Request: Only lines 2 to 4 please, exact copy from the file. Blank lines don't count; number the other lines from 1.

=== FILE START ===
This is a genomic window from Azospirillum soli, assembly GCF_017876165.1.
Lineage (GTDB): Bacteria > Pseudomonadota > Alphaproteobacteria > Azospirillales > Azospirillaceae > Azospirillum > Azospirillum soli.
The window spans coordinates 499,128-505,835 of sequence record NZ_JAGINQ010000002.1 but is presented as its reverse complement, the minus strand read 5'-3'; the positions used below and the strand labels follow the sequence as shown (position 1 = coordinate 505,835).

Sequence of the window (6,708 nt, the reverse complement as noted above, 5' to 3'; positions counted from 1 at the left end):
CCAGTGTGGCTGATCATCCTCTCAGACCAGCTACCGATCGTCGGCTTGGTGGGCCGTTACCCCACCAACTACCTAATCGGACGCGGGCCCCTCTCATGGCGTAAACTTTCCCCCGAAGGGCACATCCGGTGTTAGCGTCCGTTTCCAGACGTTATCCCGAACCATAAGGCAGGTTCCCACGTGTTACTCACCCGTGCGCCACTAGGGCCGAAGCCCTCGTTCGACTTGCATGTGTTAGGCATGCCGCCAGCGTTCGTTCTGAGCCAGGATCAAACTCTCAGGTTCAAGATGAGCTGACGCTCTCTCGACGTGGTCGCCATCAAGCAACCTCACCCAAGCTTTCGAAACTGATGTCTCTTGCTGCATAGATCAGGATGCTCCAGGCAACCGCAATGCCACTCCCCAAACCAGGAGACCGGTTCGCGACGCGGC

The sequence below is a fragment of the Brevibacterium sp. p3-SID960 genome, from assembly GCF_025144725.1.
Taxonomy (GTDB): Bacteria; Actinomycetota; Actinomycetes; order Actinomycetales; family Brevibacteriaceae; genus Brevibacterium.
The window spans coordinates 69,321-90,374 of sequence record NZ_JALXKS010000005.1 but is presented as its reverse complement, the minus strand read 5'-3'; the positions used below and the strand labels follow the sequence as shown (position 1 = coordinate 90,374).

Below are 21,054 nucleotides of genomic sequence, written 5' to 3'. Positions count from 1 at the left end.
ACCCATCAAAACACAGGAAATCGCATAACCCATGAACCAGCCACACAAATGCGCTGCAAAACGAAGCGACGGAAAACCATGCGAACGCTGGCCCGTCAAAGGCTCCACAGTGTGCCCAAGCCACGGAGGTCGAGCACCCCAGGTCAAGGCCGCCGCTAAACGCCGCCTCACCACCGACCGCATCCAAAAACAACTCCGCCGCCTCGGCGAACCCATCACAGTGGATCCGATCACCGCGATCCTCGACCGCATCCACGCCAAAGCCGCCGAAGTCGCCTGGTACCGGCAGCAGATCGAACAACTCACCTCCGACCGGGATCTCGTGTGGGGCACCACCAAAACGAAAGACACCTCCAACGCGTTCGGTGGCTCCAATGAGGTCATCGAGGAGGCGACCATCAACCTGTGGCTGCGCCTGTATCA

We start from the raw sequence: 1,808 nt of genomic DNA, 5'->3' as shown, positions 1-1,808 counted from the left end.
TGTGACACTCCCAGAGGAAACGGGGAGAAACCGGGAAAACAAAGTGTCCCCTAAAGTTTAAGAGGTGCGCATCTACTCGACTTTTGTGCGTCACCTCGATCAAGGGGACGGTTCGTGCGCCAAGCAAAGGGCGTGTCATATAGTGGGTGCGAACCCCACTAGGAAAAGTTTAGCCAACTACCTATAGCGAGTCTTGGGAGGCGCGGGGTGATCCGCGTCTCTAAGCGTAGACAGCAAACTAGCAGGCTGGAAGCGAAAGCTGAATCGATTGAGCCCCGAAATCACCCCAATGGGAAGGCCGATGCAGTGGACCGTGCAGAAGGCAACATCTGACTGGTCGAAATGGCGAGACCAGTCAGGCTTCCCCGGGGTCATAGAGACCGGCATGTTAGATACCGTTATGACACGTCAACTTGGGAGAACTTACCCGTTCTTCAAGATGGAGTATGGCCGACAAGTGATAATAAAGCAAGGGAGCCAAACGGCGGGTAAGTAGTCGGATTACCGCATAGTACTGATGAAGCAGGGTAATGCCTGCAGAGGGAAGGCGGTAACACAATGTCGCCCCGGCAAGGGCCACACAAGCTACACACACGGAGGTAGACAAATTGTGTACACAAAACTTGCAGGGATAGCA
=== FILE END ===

Lineage (GTDB): Bacteria > Pseudomonadota > Alphaproteobacteria > Azospirillales > Azospirillaceae > Azospirillum > Azospirillum soli.
The window spans coordinates 499,128-505,835 of sequence record NZ_JAGINQ010000002.1 but is presented as its reverse complement, the minus strand read 5'-3'; the positions used below and the strand labels follow the sequence as shown (position 1 = coordinate 505,835).

Sequence of the window (6,708 nt, the reverse complement as noted above, 5' to 3'; positions counted from 1 at the left end):